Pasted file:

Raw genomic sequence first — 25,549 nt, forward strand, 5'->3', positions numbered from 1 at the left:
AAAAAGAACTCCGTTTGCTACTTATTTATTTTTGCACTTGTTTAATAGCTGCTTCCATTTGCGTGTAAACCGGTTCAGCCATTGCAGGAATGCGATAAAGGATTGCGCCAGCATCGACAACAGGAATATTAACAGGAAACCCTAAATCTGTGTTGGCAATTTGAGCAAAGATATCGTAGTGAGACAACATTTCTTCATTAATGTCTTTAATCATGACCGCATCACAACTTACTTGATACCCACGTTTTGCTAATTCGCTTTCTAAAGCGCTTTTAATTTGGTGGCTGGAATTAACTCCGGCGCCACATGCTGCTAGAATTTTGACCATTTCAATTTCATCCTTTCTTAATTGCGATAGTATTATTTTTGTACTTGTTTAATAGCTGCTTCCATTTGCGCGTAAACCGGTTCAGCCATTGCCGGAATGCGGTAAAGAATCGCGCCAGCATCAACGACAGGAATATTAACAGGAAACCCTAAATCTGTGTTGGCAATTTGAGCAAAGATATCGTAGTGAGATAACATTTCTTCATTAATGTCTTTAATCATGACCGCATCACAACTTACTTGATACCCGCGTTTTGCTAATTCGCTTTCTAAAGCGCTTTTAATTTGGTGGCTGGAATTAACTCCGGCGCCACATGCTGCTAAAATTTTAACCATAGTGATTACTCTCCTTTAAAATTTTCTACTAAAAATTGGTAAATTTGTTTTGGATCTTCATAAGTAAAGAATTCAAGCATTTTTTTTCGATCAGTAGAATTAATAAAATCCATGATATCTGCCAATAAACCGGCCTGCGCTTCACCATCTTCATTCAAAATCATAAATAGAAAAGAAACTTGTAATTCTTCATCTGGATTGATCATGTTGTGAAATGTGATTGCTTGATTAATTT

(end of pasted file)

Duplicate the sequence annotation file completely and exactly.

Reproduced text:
Raw genomic sequence first — 25,549 nt, forward strand, 5'->3', positions numbered from 1 at the left:
AAAAAGAACTCCGTTTGCTACTTATTTATTTTTGCACTTGTTTAATAGCTGCTTCCATTTGCGTGTAAACCGGTTCAGCCATTGCAGGAATGCGATAAAGGATTGCGCCAGCATCGACAACAGGAATATTAACAGGAAACCCTAAATCTGTGTTGGCAATTTGAGCAAAGATATCGTAGTGAGACAACATTTCTTCATTAATGTCTTTAATCATGACCGCATCACAACTTACTTGATACCCACGTTTTGCTAATTCGCTTTCTAAAGCGCTTTTAATTTGGTGGCTGGAATTAACTCCGGCGCCACATGCTGCTAGAATTTTGACCATTTCAATTTCATCCTTTCTTAATTGCGATAGTATTATTTTTGTACTTGTTTAATAGCTGCTTCCATTTGCGCGTAAACCGGTTCAGCCATTGCCGGAATGCGGTAAAGAATCGCGCCAGCATCAACGACAGGAATATTAACAGGAAACCCTAAATCTGTGTTGGCAATTTGAGCAAAGATATCGTAGTGAGATAACATTTCTTCATTAATGTCTTTAATCATGACCGCATCACAACTTACTTGATACCCGCGTTTTGCTAATTCGCTTTCTAAAGCGCTTTTAATTTGGTGGCTGGAATTAACTCCGGCGCCACATGCTGCTAAAATTTTAACCATAGTGATTACTCTCCTTTAAAATTTTCTACTAAAAATTGGTAAATTTGTTTTGGATCTTCATAAGTAAAGAATTCAAGCATTTTTTTTCGATCAGTAGAATTAATAAAATCCATGATATCTGCCAATAAACCGGCCTGCGCTTCACCATCTTCATTCAAAATCATAAATAGAAAAGAAACTTGTAATTCTTCATCTGGATTGATCATGTTGTGAAATGTGATTGCTTGATTAATTT